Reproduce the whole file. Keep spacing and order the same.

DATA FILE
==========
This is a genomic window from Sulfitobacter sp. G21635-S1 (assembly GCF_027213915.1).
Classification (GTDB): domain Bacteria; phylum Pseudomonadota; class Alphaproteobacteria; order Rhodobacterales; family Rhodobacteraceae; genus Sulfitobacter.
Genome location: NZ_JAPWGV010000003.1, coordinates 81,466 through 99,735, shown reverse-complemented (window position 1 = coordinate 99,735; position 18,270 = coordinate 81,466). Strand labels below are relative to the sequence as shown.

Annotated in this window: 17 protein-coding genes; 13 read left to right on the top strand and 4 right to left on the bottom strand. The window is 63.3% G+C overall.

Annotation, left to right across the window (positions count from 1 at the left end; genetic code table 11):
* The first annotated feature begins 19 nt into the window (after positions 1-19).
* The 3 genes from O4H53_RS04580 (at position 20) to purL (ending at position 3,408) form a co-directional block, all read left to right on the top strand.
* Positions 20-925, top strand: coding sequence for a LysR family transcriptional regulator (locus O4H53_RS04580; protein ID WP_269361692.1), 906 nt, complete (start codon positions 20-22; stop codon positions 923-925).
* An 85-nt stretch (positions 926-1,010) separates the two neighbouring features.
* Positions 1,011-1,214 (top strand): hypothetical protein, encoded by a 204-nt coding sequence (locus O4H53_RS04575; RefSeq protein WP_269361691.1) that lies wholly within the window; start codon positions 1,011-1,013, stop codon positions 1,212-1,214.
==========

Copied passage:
This is a genomic window from Sulfitobacter sp. G21635-S1 (assembly GCF_027213915.1).
Classification (GTDB): domain Bacteria; phylum Pseudomonadota; class Alphaproteobacteria; order Rhodobacterales; family Rhodobacteraceae; genus Sulfitobacter.
Genome location: NZ_JAPWGV010000003.1, coordinates 81,466 through 99,735, shown reverse-complemented (window position 1 = coordinate 99,735; position 18,270 = coordinate 81,466). Strand labels below are relative to the sequence as shown.

Annotated in this window: 17 protein-coding genes; 13 read left to right on the top strand and 4 right to left on the bottom strand. The window is 63.3% G+C overall.

Annotation, left to right across the window (positions count from 1 at the left end; genetic code table 11):
* The first annotated feature begins 19 nt into the window (after positions 1-19).
* The 3 genes from O4H53_RS04580 (at position 20) to purL (ending at position 3,408) form a co-directional block, all read left to right on the top strand.
* Positions 20-925, top strand: coding sequence for a LysR family transcriptional regulator (locus O4H53_RS04580; protein ID WP_269361692.1), 906 nt, complete (start codon positions 20-22; stop codon positions 923-925).
* An 85-nt stretch (positions 926-1,010) separates the two neighbouring features.
* Positions 1,011-1,214 (top strand): hypothetical protein, encoded by a 204-nt coding sequence (locus O4H53_RS04575; RefSeq protein WP_269361691.1) that lies wholly within the window; start codon positions 1,011-1,013, stop codon positions 1,212-1,214.